Greenpointers Competes In Brooklyn Fishing Derby: First Catch 33 1/4 Inch Striped Bass! (not ours)
Greenpointers is competing in the Brooklyn Fishing Derby! Well, it’s team Jon & Jen! And in reality Jon is doing all the dirty work, like hooking nasty fish tails for bait and everything else that involves contact with the East River. My job is to keep it classy with sparkling wine and cheese plates and to be there for the photo op when we catch the biggest East River monster!
Stay tuned as we document our fish wrangling for the next month. It’s sure to be an exciting and stinky urban angling adventure!
What is the Brooklyn Fishing Derby? We weren’t too sure how it worked so we checked out the opening party at Dream Fishing and Tackle (673 Manhattan Ave) in Greenpoint. Ben Sargent, of Underground Lobster Pound fame was grilling burgers out front while contestants picked up their awesome t-shirts and fishing gear!
(Honestly, the $25 entry fee is worth the rad t-shirt even if you don’t drop a line in the water.)
“It’s a pretty good cross section of Greenpoint,” Ben explained. There were born and raised Greenpointers, tattooed hipster Greenpointers, Polish-American guy Greenpointers, young Latino Greenpointers and some badass fisherwomen Greenpointers. And everyone was there to fish the East River!
For $80 we got the “FULL BIG HOOKER” package, which included a sweet fishing pole, measuring tape and the instructions for submission, which involved taking a photo of the catch and sending it via text or email within one hour.
From now until November 17th, 2012, we will be fishing along the Brooklyn side of East River from the 69th St Pier in Bayridge all the way up to Long Island City.
While stocking up on clam bait and beer, author of Eat The City Robin Shulman gave a really interesting talk that described the waterways of NYC before it became the dumping ground for industrial waste. Water front farms and foot long oysters made me think of how awesome it would have been to live in the city in the 1600s when you could swim in clean water and literally pull fish out of the river. In the late 1800s Harpers began reporting about the stench of the waterways (can you relate?) and how infants choked to death from the polluted air.
Old School Greenointer Emil Appenzeller had a lot to say about the neighborhood. Raised on Apollo St, his mother having died of pancreatic cancer, he has experienced the atrocities of environmental neglect and abuse in Greenpoint, which until recently has been ignored. On the flip side he thinks that the new people moving into Greenpoint are great for the area.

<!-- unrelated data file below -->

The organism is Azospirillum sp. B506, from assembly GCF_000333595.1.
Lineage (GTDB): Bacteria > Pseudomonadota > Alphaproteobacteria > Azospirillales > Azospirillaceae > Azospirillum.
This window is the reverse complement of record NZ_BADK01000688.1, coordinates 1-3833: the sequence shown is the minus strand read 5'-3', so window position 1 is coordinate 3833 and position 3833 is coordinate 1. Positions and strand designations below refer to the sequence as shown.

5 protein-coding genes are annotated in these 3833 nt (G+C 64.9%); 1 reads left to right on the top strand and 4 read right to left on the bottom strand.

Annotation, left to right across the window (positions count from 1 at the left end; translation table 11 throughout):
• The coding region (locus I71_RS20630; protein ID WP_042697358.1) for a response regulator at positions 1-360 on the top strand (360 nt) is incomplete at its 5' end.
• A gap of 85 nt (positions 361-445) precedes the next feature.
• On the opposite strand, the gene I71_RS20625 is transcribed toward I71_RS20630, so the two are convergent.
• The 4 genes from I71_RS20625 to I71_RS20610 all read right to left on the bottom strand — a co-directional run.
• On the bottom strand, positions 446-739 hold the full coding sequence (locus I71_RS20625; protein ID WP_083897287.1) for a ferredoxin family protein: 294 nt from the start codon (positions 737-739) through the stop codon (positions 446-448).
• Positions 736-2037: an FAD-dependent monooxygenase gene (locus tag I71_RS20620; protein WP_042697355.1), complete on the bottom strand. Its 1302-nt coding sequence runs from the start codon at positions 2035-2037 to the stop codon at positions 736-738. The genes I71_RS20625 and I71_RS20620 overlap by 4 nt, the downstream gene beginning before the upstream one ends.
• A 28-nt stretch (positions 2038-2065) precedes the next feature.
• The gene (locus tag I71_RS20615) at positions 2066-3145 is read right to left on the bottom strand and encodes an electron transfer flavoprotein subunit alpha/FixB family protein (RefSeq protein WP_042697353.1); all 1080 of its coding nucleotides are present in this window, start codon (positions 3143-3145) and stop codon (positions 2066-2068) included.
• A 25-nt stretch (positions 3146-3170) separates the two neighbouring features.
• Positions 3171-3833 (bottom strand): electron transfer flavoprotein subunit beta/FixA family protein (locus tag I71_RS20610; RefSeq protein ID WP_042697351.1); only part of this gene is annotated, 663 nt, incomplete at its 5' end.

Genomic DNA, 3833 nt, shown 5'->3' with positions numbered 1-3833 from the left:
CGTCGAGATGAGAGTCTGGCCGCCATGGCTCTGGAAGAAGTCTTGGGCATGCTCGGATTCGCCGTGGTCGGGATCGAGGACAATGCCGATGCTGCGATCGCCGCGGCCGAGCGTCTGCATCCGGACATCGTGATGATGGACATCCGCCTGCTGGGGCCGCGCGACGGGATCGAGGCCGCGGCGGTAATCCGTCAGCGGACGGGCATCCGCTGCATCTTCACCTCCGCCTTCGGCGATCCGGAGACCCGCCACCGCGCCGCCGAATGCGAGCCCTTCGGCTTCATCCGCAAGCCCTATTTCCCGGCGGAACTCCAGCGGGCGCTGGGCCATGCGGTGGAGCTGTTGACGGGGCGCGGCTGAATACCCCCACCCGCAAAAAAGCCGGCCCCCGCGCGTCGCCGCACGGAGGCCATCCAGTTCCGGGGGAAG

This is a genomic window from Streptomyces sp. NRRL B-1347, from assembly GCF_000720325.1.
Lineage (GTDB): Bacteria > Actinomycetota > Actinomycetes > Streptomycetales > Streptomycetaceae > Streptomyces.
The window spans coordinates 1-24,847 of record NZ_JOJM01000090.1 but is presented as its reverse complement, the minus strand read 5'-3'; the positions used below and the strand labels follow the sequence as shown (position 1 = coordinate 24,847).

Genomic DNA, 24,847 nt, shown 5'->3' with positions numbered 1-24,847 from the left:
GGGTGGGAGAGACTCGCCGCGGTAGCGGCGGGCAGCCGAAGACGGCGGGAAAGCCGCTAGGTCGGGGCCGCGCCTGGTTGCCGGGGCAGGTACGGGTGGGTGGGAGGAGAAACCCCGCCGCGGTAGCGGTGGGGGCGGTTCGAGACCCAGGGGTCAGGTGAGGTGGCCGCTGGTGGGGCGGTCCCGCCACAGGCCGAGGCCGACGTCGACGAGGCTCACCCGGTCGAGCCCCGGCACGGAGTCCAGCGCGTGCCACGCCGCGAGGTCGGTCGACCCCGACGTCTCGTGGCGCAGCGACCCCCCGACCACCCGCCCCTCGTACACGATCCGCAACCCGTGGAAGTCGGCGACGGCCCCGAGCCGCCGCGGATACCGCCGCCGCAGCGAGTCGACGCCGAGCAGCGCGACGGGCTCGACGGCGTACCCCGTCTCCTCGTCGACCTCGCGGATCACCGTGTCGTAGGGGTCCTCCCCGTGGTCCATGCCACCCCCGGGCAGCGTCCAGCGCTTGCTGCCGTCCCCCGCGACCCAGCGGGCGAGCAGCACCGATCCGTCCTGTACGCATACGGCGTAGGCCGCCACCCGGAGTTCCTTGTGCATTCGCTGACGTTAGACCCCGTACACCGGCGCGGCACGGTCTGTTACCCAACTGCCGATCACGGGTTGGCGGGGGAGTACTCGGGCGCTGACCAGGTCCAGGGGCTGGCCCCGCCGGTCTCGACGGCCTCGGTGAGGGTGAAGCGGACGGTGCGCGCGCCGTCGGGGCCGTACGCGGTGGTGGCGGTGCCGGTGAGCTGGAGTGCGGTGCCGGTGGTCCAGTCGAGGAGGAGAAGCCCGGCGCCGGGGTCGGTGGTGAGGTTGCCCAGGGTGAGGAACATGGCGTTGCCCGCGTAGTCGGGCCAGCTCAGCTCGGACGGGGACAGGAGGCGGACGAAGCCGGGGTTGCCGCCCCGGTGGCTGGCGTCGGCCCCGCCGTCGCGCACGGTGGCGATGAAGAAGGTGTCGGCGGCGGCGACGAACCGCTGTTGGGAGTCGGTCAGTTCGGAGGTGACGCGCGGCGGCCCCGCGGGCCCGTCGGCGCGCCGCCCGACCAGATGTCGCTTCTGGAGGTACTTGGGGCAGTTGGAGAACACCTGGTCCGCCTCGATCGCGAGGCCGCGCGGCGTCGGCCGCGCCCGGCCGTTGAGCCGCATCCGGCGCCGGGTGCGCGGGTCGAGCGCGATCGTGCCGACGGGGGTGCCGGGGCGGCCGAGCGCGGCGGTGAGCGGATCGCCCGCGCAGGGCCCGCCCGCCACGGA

“The young people are aggressive and cocky and they come out and stand for what’s right,” Emil said pointing to Robin.
Robin ended with a warning to NOT eat the fish caught during the derby, stressing that women of childbearing age specifically should avoid seafood from local waterways because of possible birth defects resulting from toxins in the fish. She said she is surprised at how many people eat the fish despite these risks and that the government does not do enough to warn fisherman of the hazards.
Right after the talk Altay Murat and Robin Lipner, derby contestants from Manhattan, told Greenpointers they eat weekly catches and don’t worry about it. In fact that night they would enjoy a black fish they caught in Jamaica Bay.
Laughing Robin said, “What do they say? Ignorance is bliss.”
What is it called when you know the risks?
Brooklyn Fishing Derby is catch and release, although I will admit I thought about maybe just one taste if we did catch something yummy. My curiosities have been quelled.
After the party we all met at the India St pier to start fishing. The spirit on the pier as we waited for the first catch of the derby was exciting. Each pole had a little bell on it and every time we heard it ringing we would run over to see what was caught.
Two young men with 20 foot long fishing poles pulled in the first crab. Then, a Polish-American man, who wasn’t competing pulled in a 33 1/4 in. Striped Bass. The fish was enormous and it took some maneuvering to pull that monster up on the dock. It was just like when men work on cars. One person is doing the work while everyone just stands around commenting.
One of the derby organizers offered for him to join the competition before he pulled the fish up, but he didn’t bite, so to speak. But after he saw how massive the fish was he changed his mind. Too late! This is the same guy who wouldn’t let me get near him to take a photo but after his catch he was the biggest ham for all the cameras! So I chopped off his head.
It was a gorgeous night to be out fishing on the pier and the sentiment among these urban anglers was more communal than competitive. Sure everyone wanted to catch a big fish, but they also wanted to hang and share fishing stories and if you are green, like Jon and I, they were more than happy to give advice and lend a hand.
There is still time to get in on this fishing competition so register here! That t-shirt alone is worth it! And ladies, this is the perfect place to meet all those handsome manly men you have been searching the city for far as wide! They aren’t at your knitting workshop – come get ’em here. Picking up on the pier is like shooting fish in a barrel.
Stay tuned for our next post, when we hopefully have a catch to share with you.